On the liability side, two features of the balance sheet expansion stand out as unusual over the past 18 months. First, there was a remarkable increase in currency in circulation across all major economies despite the collapse in activity. Indeed, there was a roughly USD1 trillion increase in cash outstanding since end-2019; under normal circumstances such an increase would take around 5 years. It is thought that his is due to the the inability of illicit actors to recycle such cash back into the system during the pandemic lockdowns—in which case, this might provide some proxy for the grey economy.
Second, there was an increase in government deposits at central banks of more than USD2 trillion at the height of the pandemic as cash buffers were built. In effect, despite the fiscal deficits taken on, governments “over-issued” into favourable conditions. Indeed, government deposits reached about USD4 trillion in September last year, but have since rolled off nearly USD1.5 trillion.
Much has been said about the US government’s use of the Treasury General Account (TGA) during the pandemic. But, relative to GDP, the US government’s cash buffer paled in comparison to that in Japan. The chart below focuses on government deposits in the United States (Fed), Eurozone (Eurosystem), and in Japan (BOJ). While US government deposits exceeded USD1.6 trillion in 2020, about 8 percent of GDP, in Japan government deposits reached USD0.8 trillion, nearly 15 percent of GDP.
Moreover, notice that government deposits in the Eurozone are today greater than those in the US when measured relative to GDP—the rundown in TGA by the US government is now nearly complete.
Overall, this means bank reserves at central banks did not increase as much as the expansion in domestic assets—by only USD8 trillion.
Some of the expansion was the counterpart to currency in circulation, some to government deposits. Moreover, not shown here, the use of ON RRP at the Fed has provided a new outlet for central bank money in the US while non-resident deposits are likewise an under appreciated driver of liquidity in the US, Eurozone, and Japan.
What happens next?
So much for the past 18 months. Where next? Will the inexorable rise in central bank balance sheets that has been a near-constant over the past 20 years continue to underpin asset prices? In response to this, we might offer four remarks.
First, for all the talk of tapering, asset purchases will continue until at least next year across most of the major economies. We have not yet reached the high watermark for central bank balance sheets during the pandemic.
Second, as with post-GFC, not all economies will emerge on the same footing post-pandemic. Roughly speaking, the size of post-pandemic household balance sheet strength is proportional to pandemic-related fiscal deficits—the mirror image. This means some countries will emerge with stronger private balance sheets and the potential to fuel a multi-year recovery, others will be laggardly due to timidity during the crisis. Moreover, fiscal policy appears no longer fixated with austerity—though more so in some jurisdictions than others.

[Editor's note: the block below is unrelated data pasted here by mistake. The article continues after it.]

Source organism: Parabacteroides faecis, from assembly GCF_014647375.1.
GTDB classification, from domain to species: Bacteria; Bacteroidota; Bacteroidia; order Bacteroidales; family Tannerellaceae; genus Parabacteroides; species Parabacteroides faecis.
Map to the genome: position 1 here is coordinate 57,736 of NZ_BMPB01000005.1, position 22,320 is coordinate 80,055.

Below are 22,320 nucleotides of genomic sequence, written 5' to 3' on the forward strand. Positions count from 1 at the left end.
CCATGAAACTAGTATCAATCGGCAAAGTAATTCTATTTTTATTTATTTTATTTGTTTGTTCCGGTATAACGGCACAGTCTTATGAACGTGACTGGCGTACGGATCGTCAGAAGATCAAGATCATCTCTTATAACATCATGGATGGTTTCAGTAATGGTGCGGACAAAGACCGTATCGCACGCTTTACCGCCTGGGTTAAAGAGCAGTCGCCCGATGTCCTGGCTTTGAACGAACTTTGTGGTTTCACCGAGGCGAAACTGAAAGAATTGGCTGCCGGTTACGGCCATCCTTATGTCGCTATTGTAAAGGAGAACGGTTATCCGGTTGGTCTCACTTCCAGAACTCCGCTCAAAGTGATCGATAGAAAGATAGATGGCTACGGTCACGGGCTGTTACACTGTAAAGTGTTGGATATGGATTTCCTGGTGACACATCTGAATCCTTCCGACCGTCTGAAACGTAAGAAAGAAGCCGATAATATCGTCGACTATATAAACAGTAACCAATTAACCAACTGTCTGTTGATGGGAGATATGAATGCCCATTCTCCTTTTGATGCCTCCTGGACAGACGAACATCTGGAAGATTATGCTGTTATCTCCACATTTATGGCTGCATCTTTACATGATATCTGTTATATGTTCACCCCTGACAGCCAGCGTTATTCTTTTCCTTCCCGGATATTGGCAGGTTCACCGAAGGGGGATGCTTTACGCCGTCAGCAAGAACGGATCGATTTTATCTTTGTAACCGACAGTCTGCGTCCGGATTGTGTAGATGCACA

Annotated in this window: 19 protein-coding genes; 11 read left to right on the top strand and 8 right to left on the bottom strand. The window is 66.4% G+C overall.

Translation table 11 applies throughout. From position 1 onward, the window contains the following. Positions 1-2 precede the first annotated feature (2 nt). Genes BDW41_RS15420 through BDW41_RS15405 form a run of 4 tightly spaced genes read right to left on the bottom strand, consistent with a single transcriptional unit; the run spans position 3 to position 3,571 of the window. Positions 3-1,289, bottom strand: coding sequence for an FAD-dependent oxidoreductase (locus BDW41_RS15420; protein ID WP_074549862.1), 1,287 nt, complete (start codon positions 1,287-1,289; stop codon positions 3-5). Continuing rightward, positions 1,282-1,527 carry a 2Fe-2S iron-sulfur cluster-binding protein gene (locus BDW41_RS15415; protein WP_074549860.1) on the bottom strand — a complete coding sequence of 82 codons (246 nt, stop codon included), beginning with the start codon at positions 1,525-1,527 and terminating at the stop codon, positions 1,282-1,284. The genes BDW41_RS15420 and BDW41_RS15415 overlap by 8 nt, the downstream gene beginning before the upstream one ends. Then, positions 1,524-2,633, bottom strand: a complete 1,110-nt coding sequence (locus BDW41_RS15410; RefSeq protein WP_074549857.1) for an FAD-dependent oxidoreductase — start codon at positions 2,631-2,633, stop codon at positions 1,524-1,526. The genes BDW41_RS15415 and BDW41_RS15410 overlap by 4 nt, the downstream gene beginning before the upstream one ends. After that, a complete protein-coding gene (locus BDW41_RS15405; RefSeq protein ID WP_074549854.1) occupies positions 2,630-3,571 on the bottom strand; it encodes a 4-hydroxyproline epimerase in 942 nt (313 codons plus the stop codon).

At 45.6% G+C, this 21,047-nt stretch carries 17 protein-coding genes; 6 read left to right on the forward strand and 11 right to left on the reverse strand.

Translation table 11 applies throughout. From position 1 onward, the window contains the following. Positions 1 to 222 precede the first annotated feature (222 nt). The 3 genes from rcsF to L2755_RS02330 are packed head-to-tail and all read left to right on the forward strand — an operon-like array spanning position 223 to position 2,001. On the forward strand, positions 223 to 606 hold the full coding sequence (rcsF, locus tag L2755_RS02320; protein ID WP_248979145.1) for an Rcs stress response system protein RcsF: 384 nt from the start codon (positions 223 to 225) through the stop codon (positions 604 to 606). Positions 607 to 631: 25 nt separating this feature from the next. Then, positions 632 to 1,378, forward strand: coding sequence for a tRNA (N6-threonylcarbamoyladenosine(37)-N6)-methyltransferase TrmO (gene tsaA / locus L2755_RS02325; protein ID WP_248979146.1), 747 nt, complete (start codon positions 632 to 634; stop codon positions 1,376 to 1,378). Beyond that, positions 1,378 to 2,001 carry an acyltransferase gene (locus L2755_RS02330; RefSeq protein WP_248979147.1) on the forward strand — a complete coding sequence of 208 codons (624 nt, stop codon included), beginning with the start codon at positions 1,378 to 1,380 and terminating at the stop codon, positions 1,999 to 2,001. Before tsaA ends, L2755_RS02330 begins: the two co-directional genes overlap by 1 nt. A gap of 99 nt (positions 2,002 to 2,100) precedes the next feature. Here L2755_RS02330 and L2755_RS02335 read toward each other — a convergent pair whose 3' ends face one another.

As such, unlike post-GFC when the recovery was tepid and QE seemingly continuous, there is scope for a strong enough recovery that global central bank balance sheet expansion can pause. Post-GFC this happened in 2018 but post-pandemic looks certain to be sooner. Moreover, some central banks look set to prioritise balance sheet “normalisation” ahead of rate rises. Certainly this seems to underpin the thinking of Governor Bailey at the Bank of England. In which case, it is possible that 2022 sees a cautious compression of some balance sheets of not in the aggregate.
But there are also jurisdictions where balance sheet expansion will have to continue due to macro-financial weaknesses—such as due to the continued lack of risk sharing across the Eurozone. Indeed, it is a reasonable bet that the ECB’s Strategy Review delivers perpetual asset purchases still—at least until inflation takes hold.
Third, bigger picture, central banks are becoming more than just ways to pool the communities’ external reserve and steward commercial bank liquidity. Central banks are now entwined globally in times of crisis through swap lines; the Eurosystem is permanently linked through TARGET2 balances. In recent years, deposits by international reserve managers have grown to replace scarce government securities. And more recently, the Fed is now facilitating the expansion of money market mutual funds (MMMFs) through access to ON RRP facility where safe assets would otherwise be scarce. And we are not done. More innovations linking central banks globally or to other financial intermediaries will emerge—we just do not know where or when.
Finally, we may yet come full circle. The reserve asset accumulation by emerging markets that defined the first decade of the 2000s, and paused around 2015, could once more come to play a role as countries act to offset dollar weakness. If so, develop market balance sheet expansion could once more hand-off to emerging market reserve asset accumulation—reiterating the inexorable rise in central bank balance sheets.
Only two decades ago, the study of central bank balance sheet size and structure had become anachronistic. The post-Bretton Woods, inflation-targeting framework that came to dominate in the 1990s led many to believe that monetary aggregates—broad or narrow—were a quaint artefact of a prior discipline. Indeed, some central banks stopped publishing their own balance sheet—presumably because no-one cared to look!
As is often the case in macroeconomics, academic fad gives way to necessity. Today, central bank balance sheet expansion is too large to ignore and central to global macroeconomic prospects and asset prices—whether we understand it or not.